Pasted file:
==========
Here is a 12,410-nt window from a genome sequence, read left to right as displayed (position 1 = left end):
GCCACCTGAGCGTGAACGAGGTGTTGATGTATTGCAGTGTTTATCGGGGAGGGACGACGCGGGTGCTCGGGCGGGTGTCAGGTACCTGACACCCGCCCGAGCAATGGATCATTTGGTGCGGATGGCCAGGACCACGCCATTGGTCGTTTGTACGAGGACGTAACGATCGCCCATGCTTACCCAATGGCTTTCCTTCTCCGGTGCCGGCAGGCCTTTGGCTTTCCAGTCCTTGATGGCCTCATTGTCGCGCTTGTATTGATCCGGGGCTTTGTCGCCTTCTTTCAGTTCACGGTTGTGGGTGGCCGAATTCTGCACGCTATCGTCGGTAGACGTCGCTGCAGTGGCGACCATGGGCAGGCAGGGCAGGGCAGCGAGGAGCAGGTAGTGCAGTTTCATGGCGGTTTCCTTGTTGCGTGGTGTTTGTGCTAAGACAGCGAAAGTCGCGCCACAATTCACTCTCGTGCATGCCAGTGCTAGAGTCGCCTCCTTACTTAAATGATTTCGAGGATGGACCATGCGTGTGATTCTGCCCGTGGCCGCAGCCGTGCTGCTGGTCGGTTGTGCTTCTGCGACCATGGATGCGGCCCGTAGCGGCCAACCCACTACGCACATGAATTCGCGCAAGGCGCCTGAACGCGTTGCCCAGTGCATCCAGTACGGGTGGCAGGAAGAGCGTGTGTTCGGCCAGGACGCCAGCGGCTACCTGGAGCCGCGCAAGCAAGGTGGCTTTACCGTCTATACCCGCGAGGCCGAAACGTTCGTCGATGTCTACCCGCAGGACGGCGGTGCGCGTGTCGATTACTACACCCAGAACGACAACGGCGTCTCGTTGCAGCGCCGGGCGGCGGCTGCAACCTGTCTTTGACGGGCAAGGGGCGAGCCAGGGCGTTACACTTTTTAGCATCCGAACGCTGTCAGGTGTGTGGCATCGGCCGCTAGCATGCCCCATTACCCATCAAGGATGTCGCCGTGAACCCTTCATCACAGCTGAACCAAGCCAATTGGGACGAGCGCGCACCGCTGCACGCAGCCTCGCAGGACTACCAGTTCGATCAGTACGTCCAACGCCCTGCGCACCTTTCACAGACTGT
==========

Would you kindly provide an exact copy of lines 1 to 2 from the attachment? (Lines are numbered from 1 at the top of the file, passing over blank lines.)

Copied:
Here is a 12,410-nt window from a genome sequence, read left to right as displayed (position 1 = left end):
GCCACCTGAGCGTGAACGAGGTGTTGATGTATTGCAGTGTTTATCGGGGAGGGACGACGCGGGTGCTCGGGCGGGTGTCAGGTACCTGACACCCGCCCGAGCAATGGATCATTTGGTGCGGATGGCCAGGACCACGCCATTGGTCGTTTGTACGAGGACGTAACGATCGCCCATGCTTACCCAATGGCTTTCCTTCTCCGGTGCCGGCAGGCCTTTGGCTTTCCAGTCCTTGATGGCCTCATTGTCGCGCTTGTATTGATCCGGGGCTTTGTCGCCTTCTTTCAGTTCACGGTTGTGGGTGGCCGAATTCTGCACGCTATCGTCGGTAGACGTCGCTGCAGTGGCGACCATGGGCAGGCAGGGCAGGGCAGCGAGGAGCAGGTAGTGCAGTTTCATGGCGGTTTCCTTGTTGCGTGGTGTTTGTGCTAAGACAGCGAAAGTCGCGCCACAATTCACTCTCGTGCATGCCAGTGCTAGAGTCGCCTCCTTACTTAAATGATTTCGAGGATGGACCATGCGTGTGATTCTGCCCGTGGCCGCAGCCGTGCTGCTGGTCGGTTGTGCTTCTGCGACCATGGATGCGGCCCGTAGCGGCCAACCCACTACGCACATGAATTCGCGCAAGGCGCCTGAACGCGTTGCCCAGTGCATCCAGTACGGGTGGCAGGAAGAGCGTGTGTTCGGCCAGGACGCCAGCGGCTACCTGGAGCCGCGCAAGCAAGGTGGCTTTACCGTCTATACCCGCGAGGCCGAAACGTTCGTCGATGTCTACCCGCAGGACGGCGGTGCGCGTGTCGATTACTACACCCAGAACGACAACGGCGTCTCGTTGCAGCGCCGGGCGGCGGCTGCAACCTGTCTTTGACGGGCAAGGGGCGAGCCAGGGCGTTACACTTTTTAGCATCCGAACGCTGTCAGGTGTGTGGCATCGGCCGCTAGCATGCCCCATTACCCATCAAGGATGTCGCCGTGAACCCTTCATCACAGCTGAACCAAGCCAATTGGGACGAGCGCGCACCGCTGCACGCAGCCTCGCAGGACTACCAGTTCGATCAGTACGTCCAACGCCCTGCGCACCTTTCACAGACTGT